Last issue, Lana Lang was kidnapped by Vartox, her old flame, who turned out to be a scumbag alien who took over Vartox’s body. Superman doesn’t know that, so he thinks Vartox has gone nuts. There’s also a goofy guy named Wallace Gurkheim who has a thing for Lana and was urging Superman to get her back. This issue starts with the fake Vartox taunting Superman, daring him to find where he’s keeping Lana. Meanwhile, Wallace pens what sounds like a suicide note and rows out into the ocean alone. The fake Vartox is holding Lana in an ancient Incan pyramid and she realizes just how alien he is when she notices his shadow; it’s not humanoid at all, more of an amorphous blob. The alien (Srakka) claims to be a sentient virus, basically a single cell of alien RNA. He tells Lana how he’s been jumping from one host body to the next, draining their energy and moving on as they die. He discovered that super-powered beings sustained him longer and that they were easier to feed on if they’d suffered some great loss. So he started killing people close to his potential hosts to make it easier to invade their bodies. After bouncing through numerous hosts, he destroyed Vartox’s planet so he could take him over, but Vartox mistakenly thought he’d killed the previous host. That addled his mind for a while, which is why he was so confused upon coming to Earth. But now Srakka is in full control and ready to go after his next target body … Superman. Out at sea, Wallace is waiting for death to take him when his rowboat is obliterated by an ocean liner. He falls into the ocean, but flies up out of the waves moments later. As Superman works on a way to track Lana and Vartox, someone comes crashing through the wall of his Fortress. It’s Wallace, who says he knows Superman well and needs his help. The fake Vartox broadcasts a challenge to Superman, telling him he’ll destroy the world if the Man of steel refuses. Superman zooms down to Peru to confront “Vartox”, who has Lana suspended over a cauldron of boiling oil. Srakka’s use of Vartox’s powers can’t stop Superman for long and we see Wallace phasing into the pyramid to help Lana. Srakka breaks free from Superman and blasts the pyramid, seemingly killing Lana. That sends Superman into a frenzy and he attacks “Vartox”. Srakka’s true virus form tries to take over Superman’s body, but he’s ready for the parasite and grabs him. Superman flies the alien virus to Pluto to keep him frozen forever, leaving Wallace to get Lana to safety. Turns out Vartox borrowed Wallace’s body (since Wallace has a thing for Lana it made it easier for Vartox’s essence to inhabit him) and Lana thanks both of them before Vartox re-enters his own body. By the time Superman gets back, Lana has offered Wallace a job at WGBS (does she have that authority?) and Vartox is ready to reaffirm his friendship with Supes. It’s a little weird for Lana to offer a job to a dude who was basically stalking her, but whatever … I guess it’s meant to be a happy ending for everyone.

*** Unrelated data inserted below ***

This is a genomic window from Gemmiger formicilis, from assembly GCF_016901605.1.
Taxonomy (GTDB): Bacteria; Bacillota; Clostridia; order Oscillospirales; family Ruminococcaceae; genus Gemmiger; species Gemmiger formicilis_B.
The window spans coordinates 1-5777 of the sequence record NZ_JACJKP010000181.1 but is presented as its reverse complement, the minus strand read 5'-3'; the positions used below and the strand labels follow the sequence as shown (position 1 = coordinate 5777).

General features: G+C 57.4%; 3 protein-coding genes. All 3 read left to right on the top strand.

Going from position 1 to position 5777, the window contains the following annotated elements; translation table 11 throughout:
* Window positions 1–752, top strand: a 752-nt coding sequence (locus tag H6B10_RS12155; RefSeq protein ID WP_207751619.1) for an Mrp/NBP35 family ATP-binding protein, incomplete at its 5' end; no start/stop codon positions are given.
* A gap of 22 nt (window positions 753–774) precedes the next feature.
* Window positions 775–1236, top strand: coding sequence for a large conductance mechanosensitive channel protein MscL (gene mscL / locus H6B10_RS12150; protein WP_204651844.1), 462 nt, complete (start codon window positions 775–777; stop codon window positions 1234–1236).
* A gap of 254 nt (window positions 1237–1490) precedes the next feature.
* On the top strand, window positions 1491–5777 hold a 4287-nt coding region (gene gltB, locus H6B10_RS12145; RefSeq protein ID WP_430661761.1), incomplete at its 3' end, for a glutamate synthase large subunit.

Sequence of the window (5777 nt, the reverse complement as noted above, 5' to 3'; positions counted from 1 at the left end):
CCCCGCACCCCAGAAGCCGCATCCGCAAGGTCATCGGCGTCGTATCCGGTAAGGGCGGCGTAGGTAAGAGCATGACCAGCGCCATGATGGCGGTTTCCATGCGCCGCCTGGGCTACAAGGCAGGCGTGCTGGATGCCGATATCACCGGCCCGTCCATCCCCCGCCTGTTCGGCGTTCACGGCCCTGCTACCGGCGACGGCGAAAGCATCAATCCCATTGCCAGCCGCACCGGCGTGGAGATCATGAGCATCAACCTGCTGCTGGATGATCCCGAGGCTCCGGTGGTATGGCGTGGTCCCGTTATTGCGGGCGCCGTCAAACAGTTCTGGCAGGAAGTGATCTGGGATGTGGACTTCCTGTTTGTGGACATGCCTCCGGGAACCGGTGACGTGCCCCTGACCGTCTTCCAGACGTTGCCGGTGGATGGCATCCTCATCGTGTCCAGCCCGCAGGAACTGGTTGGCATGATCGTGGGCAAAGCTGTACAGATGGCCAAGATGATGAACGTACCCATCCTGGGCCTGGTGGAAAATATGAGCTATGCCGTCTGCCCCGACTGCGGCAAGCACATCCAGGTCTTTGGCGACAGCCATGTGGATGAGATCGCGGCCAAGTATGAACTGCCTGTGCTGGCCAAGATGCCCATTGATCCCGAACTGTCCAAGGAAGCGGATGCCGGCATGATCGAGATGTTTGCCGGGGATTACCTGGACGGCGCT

This one starts with Superman saving people in Suicide Slum from a building collapse (and using the rubble to dam a raging flood in the Philippines). Superman finds the collapse was caused by strange branches growing up from under the foundation of the building. The really weird thing is that the roots belong to a prehistoric species of tree. We see Vandal Savage monitoring the situation and find out he’s responsible for the tree. Savage has also infected Superman with some kind of disease that will allow Savage to control the Man of Steel. Out on the West Coast, a meeting is taking place with some familiar faces in attendance … well, familiar if you’re a comics fan. Cave Carson, Dane Dorrance (of the Sea Devils), Congo Bill, Rick Flag (of the original Suicide Squad), Animal Man, and Dolphin have been invited by Rip Hunter to his high-tech headquarters. Hunter looks older than usual (and the others are no spring chickens, except Dolphin) and he explains his advanced age is part of why they were called there, although he claims he wasn’t actually the one who invited them. The adventurers tell their stories, which all sound suspiciously the same. They all found strange temples full of treasure in various locations (underground, at the bottom of the sea, on a Cambodian mountain, in the jungles of Africa and Brazil), but before they could explore or even report these fabulous finds, men claiming to work for the U.S. Government swooped in and took over. Most of the adventurers have had their official licenses, passports, and privileges revoked and they all want to know why. Dolphin’s story is slightly different; she has amnesia and only remembers waking up near the undersea temple (the same one the Sea Devils found) and being captured by men with weapons. She was taken on a boat but escaped back into the sea when her need for water became overwhelming. Rip Hunter then tells his story: he and his Time Masters (Bonnie, Corky, and Jeff) decided to go back and see the very beginning of time. They got there and it was quite the psychedelic Ditko-fest, but they were startled to see one of the golden temples just like the others saw on Earth. Right after they saw the temple, the time machine was thrown forward and they ended up back in the present, except now they were all old. Even Corky, an 18-year-old kid, was around 80 after the trip. The others have numerous questions for Rip, but he tells them it’s time they met the person who called them all together and who can answer those questions. At the Daily Planet, Lois is pissed off because another story about Superman (written by Clark) has bumped her story off the front page. Lois invites Clark to dinner, but he already has plans with Lana, which doesn’t help Lois’s mood any. At Abraxas Industries, Vandal Savage puts his plan into motion. Apparently, Savage had Superman sprayed with some kind of culture the first time they fought and it’s been maturing all this time, taking hold unnoticed while Savage kept Superman busy with trivial crap. As molten jets of lava erupt in the park, Superman swoops down to freeze them and heads underground to find the cause. Deep under Metropolis, he finds a golden temple, which he knows has never been there before. Superman is blasted from the temple and the microscopic spores suddenly grow into prehistoric plants, wrapping him up and taking him to the surface. The plants are semi-intelligent, responding to Savage’s remote control, but Superman soon breaks free. He can’t get too far from the plants though, as he finds himself trapped under an unbreakable dome. The plants are trapped with him, but the dome is expanding, which means if it isn’t stopped it could take out the whole city. Out West, the Forgotten Heroes meet their mysterious patron, the Immortal Man, who tells them they have a mission in Metropolis. When Rick Flag mentions Metropolis being Superman’s territory, Immortal Man says Superman is the threat … and they have to kill him to end it.